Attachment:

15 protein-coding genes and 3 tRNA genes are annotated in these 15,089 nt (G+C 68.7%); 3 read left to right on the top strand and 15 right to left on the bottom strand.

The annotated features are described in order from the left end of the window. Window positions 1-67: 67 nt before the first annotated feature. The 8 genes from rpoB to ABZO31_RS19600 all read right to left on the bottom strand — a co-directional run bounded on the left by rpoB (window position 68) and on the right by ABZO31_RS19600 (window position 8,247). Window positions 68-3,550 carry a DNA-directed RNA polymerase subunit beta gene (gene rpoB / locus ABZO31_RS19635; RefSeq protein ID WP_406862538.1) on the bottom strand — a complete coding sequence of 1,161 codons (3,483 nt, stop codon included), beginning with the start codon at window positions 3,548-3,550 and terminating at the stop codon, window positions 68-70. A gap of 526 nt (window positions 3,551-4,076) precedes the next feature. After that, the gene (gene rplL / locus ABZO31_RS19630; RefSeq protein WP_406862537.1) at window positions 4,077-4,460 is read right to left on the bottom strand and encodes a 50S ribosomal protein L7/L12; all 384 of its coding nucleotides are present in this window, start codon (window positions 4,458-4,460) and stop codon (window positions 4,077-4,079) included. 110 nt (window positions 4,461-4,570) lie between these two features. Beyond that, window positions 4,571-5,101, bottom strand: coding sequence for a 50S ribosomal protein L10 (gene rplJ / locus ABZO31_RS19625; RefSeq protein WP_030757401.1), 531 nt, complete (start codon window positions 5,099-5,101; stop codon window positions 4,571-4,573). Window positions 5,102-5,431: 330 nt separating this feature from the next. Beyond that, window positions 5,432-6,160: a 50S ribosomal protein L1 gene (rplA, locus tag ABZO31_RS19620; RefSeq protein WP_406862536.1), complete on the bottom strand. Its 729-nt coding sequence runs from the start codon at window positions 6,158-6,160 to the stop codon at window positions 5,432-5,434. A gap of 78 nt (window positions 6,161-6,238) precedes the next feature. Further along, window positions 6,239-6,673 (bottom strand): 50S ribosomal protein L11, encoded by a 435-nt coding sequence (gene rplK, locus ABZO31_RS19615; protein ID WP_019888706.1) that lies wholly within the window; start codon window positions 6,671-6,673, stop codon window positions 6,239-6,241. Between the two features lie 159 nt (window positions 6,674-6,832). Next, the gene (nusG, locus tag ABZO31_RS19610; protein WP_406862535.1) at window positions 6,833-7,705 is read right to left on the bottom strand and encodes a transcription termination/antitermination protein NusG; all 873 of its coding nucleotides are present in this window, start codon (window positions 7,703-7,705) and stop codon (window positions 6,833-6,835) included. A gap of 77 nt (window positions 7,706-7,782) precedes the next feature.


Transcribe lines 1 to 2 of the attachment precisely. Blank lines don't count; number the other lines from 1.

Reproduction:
15 protein-coding genes and 3 tRNA genes are annotated in these 15,089 nt (G+C 68.7%); 3 read left to right on the top strand and 15 right to left on the bottom strand.

The annotated features are described in order from the left end of the window. Window positions 1-67: 67 nt before the first annotated feature. The 8 genes from rpoB to ABZO31_RS19600 all read right to left on the bottom strand — a co-directional run bounded on the left by rpoB (window position 68) and on the right by ABZO31_RS19600 (window position 8,247). Window positions 68-3,550 carry a DNA-directed RNA polymerase subunit beta gene (gene rpoB / locus ABZO31_RS19635; RefSeq protein ID WP_406862538.1) on the bottom strand — a complete coding sequence of 1,161 codons (3,483 nt, stop codon included), beginning with the start codon at window positions 3,548-3,550 and terminating at the stop codon, window positions 68-70. A gap of 526 nt (window positions 3,551-4,076) precedes the next feature. After that, the gene (gene rplL / locus ABZO31_RS19630; RefSeq protein WP_406862537.1) at window positions 4,077-4,460 is read right to left on the bottom strand and encodes a 50S ribosomal protein L7/L12; all 384 of its coding nucleotides are present in this window, start codon (window positions 4,458-4,460) and stop codon (window positions 4,077-4,079) included. 110 nt (window positions 4,461-4,570) lie between these two features. Beyond that, window positions 4,571-5,101, bottom strand: coding sequence for a 50S ribosomal protein L10 (gene rplJ / locus ABZO31_RS19625; RefSeq protein WP_030757401.1), 531 nt, complete (start codon window positions 5,099-5,101; stop codon window positions 4,571-4,573). Window positions 5,102-5,431: 330 nt separating this feature from the next. Beyond that, window positions 5,432-6,160: a 50S ribosomal protein L1 gene (rplA, locus tag ABZO31_RS19620; RefSeq protein WP_406862536.1), complete on the bottom strand. Its 729-nt coding sequence runs from the start codon at window positions 6,158-6,160 to the stop codon at window positions 5,432-5,434. A gap of 78 nt (window positions 6,161-6,238) precedes the next feature. Further along, window positions 6,239-6,673 (bottom strand): 50S ribosomal protein L11, encoded by a 435-nt coding sequence (gene rplK, locus ABZO31_RS19615; protein ID WP_019888706.1) that lies wholly within the window; start codon window positions 6,671-6,673, stop codon window positions 6,239-6,241. Between the two features lie 159 nt (window positions 6,674-6,832). Next, the gene (nusG, locus tag ABZO31_RS19610; protein WP_406862535.1) at window positions 6,833-7,705 is read right to left on the bottom strand and encodes a transcription termination/antitermination protein NusG; all 873 of its coding nucleotides are present in this window, start codon (window positions 7,703-7,705) and stop codon (window positions 6,833-6,835) included. A gap of 77 nt (window positions 7,706-7,782) precedes the next feature.